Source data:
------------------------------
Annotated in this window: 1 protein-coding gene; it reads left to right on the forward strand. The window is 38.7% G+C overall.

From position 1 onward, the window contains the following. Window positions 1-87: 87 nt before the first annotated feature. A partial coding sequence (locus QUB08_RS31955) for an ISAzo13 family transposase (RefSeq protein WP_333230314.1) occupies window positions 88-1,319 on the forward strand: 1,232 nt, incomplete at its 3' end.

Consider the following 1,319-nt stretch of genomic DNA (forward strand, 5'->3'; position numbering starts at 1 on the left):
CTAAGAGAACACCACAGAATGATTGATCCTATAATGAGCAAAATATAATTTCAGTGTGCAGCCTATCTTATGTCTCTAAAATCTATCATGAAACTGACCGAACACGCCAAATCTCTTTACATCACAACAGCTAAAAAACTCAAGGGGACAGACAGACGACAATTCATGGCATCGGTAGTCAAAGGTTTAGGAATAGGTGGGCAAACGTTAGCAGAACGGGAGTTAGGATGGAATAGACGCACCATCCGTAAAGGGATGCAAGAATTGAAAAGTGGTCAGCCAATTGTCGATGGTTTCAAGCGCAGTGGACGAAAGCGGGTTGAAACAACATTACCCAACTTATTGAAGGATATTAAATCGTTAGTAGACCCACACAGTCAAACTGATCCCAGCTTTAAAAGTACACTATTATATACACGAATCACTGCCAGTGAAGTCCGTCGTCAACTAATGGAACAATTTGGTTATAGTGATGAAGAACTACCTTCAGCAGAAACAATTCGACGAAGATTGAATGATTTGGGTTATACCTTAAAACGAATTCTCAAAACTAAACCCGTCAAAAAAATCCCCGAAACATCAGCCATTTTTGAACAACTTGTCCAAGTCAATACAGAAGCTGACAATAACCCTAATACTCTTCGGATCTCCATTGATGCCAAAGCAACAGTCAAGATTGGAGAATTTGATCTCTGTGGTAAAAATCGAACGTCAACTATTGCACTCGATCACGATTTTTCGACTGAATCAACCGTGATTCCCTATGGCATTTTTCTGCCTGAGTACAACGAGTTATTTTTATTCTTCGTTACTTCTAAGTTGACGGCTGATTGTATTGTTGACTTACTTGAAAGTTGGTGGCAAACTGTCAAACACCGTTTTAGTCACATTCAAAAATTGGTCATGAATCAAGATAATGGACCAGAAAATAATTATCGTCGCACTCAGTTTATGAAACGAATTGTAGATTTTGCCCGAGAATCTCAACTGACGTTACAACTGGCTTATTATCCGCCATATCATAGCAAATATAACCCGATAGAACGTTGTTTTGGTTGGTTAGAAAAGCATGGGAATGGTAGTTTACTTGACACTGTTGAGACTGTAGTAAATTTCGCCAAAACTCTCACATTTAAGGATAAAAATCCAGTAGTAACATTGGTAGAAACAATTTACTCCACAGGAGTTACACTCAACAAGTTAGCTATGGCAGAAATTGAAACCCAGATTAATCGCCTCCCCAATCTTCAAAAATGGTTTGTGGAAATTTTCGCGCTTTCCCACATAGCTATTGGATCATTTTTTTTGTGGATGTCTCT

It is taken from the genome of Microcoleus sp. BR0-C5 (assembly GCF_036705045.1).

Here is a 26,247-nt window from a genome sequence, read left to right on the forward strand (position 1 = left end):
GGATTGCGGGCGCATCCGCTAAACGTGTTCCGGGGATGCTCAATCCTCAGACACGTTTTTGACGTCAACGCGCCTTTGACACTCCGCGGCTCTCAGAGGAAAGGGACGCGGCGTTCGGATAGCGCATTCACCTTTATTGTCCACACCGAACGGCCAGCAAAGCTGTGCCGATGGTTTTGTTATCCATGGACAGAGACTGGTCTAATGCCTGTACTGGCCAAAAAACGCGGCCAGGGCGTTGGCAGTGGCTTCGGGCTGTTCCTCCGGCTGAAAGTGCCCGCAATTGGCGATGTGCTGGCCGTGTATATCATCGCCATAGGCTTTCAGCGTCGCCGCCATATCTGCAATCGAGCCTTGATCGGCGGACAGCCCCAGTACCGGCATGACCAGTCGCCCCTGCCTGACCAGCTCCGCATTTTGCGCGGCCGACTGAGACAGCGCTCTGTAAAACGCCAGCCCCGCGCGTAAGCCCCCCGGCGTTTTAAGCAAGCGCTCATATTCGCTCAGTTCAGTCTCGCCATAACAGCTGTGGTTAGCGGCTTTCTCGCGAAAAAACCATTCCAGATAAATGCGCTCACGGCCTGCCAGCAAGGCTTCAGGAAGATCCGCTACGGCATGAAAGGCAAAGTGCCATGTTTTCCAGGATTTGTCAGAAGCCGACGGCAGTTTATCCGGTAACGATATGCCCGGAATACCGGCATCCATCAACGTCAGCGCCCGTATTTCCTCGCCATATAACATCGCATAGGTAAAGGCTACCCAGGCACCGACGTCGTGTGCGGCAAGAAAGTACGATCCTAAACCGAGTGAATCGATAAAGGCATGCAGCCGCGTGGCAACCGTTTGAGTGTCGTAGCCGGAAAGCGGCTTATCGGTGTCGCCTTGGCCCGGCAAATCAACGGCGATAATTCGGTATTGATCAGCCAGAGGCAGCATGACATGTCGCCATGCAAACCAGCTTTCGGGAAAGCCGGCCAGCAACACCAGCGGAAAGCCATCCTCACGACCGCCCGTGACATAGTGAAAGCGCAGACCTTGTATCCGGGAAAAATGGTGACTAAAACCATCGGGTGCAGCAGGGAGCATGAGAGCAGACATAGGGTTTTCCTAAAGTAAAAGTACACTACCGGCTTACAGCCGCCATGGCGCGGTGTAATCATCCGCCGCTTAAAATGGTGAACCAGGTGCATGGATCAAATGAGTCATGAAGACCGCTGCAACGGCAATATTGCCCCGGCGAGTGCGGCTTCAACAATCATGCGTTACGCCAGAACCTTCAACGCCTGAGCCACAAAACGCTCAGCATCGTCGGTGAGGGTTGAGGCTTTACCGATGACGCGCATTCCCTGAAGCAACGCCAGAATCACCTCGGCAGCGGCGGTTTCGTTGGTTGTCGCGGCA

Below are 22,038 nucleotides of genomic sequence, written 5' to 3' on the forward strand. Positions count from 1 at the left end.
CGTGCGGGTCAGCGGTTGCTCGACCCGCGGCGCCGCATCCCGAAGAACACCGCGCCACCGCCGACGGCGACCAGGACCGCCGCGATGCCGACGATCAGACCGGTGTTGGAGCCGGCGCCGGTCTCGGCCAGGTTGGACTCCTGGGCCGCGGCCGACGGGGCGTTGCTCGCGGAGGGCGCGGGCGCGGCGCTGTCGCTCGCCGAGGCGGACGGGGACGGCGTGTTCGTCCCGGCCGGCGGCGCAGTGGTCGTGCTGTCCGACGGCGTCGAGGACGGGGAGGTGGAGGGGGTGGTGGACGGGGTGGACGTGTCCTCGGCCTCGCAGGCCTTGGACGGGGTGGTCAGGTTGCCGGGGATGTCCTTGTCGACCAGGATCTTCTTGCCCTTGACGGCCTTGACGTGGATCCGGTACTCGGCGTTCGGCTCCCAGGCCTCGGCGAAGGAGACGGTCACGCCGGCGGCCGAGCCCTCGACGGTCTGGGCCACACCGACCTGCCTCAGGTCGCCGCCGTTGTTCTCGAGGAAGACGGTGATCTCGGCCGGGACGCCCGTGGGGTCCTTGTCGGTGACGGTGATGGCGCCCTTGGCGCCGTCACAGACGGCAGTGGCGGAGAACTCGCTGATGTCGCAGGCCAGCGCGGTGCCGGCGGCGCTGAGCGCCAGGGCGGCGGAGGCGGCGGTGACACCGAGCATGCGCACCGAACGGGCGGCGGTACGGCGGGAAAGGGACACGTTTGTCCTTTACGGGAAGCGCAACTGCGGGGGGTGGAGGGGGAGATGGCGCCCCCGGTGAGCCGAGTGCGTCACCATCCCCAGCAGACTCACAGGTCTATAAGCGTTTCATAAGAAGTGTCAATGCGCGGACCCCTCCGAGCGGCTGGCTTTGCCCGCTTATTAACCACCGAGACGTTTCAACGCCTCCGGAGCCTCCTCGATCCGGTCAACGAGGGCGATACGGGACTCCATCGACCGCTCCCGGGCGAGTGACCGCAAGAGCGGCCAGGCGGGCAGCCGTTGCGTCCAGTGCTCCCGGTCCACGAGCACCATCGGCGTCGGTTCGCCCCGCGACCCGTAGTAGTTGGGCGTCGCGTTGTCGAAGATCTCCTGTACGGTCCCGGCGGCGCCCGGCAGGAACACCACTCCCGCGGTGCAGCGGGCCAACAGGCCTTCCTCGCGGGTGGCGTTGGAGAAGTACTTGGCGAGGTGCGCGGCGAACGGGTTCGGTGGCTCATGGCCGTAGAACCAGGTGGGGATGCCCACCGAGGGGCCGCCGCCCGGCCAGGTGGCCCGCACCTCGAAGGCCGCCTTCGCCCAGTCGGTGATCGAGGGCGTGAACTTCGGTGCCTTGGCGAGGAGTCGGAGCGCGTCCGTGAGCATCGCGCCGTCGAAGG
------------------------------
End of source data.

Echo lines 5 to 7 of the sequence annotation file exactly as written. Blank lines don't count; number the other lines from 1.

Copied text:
It is taken from the genome of Microcoleus sp. BR0-C5 (assembly GCF_036705045.1).

Here is a 26,247-nt window from a genome sequence, read left to right on the forward strand (position 1 = left end):
GGATTGCGGGCGCATCCGCTAAACGTGTTCCGGGGATGCTCAATCCTCAGACACGTTTTTGACGTCAACGCGCCTTTGACACTCCGCGGCTCTCAGAGGAAAGGGACGCGGCGTTCGGATAGCGCATTCACCTTTATTGTCCACACCGAACGGCCAGCAAAGCTGTGCCGATGGTTTTGTTATCCATGGACAGAGACTGGTCTAATGCCTGTACTGGCCAAAAAACGCGGCCAGGGCGTTGGCAGTGGCTTCGGGCTGTTCCTCCGGCTGAAAGTGCCCGCAATTGGCGATGTGCTGGCCGTGTATATCATCGCCATAGGCTTTCAGCGTCGCCGCCATATCTGCAATCGAGCCTTGATCGGCGGACAGCCCCAGTACCGGCATGACCAGTCGCCCCTGCCTGACCAGCTCCGCATTTTGCGCGGCCGACTGAGACAGCGCTCTGTAAAACGCCAGCCCCGCGCGTAAGCCCCCCGGCGTTTTAAGCAAGCGCTCATATTCGCTCAGTTCAGTCTCGCCATAACAGCTGTGGTTAGCGGCTTTCTCGCGAAAAAACCATTCCAGATAAATGCGCTCACGGCCTGCCAGCAAGGCTTCAGGAAGATCCGCTACGGCATGAAAGGCAAAGTGCCATGTTTTCCAGGATTTGTCAGAAGCCGACGGCAGTTTATCCGGTAACGATATGCCCGGAATACCGGCATCCATCAACGTCAGCGCCCGTATTTCCTCGCCATATAACATCGCATAGGTAAAGGCTACCCAGGCACCGACGTCGTGTGCGGCAAGAAAGTACGATCCTAAACCGAGTGAATCGATAAAGGCATGCAGCCGCGTGGCAACCGTTTGAGTGTCGTAGCCGGAAAGCGGCTTATCGGTGTCGCCTTGGCCCGGCAAATCAACGGCGATAATTCGGTATTGATCAGCCAGAGGCAGCATGACATGTCGCCATGCAAACCAGCTTTCGGGAAAGCCGGCCAGCAACACCAGCGGAAAGCCATCCTCACGACCGCCCGTGACATAGTGAAAGCGCAGACCTTGTATCCGGGAAAAATGGTGACTAAAACCATCGGGTGCAGCAGGGAGCATGAGAGCAGACATAGGGTTTTCCTAAAGTAAAAGTACACTACCGGCTTACAGCCGCCATGGCGCGGTGTAATCATCCGCCGCTTAAAATGGTGAACCAGGTGCATGGATCAAATGAGTCATGAAGACCGCTGCAACGGCAATATTGCCCCGGCGAGTGCGGCTTCAACAATCATGCGTTACGCCAGAACCTTCAACGCCTGAGCCACAAAACGCTCAGCATCGTCGGTGAGGGTTGAGGCTTTACCGATGACGCGCATTCCCTGAAGCAACGCCAGAATCACCTCGGCAGCGGCGGTTTCGTTGGTTGTCGCGGCA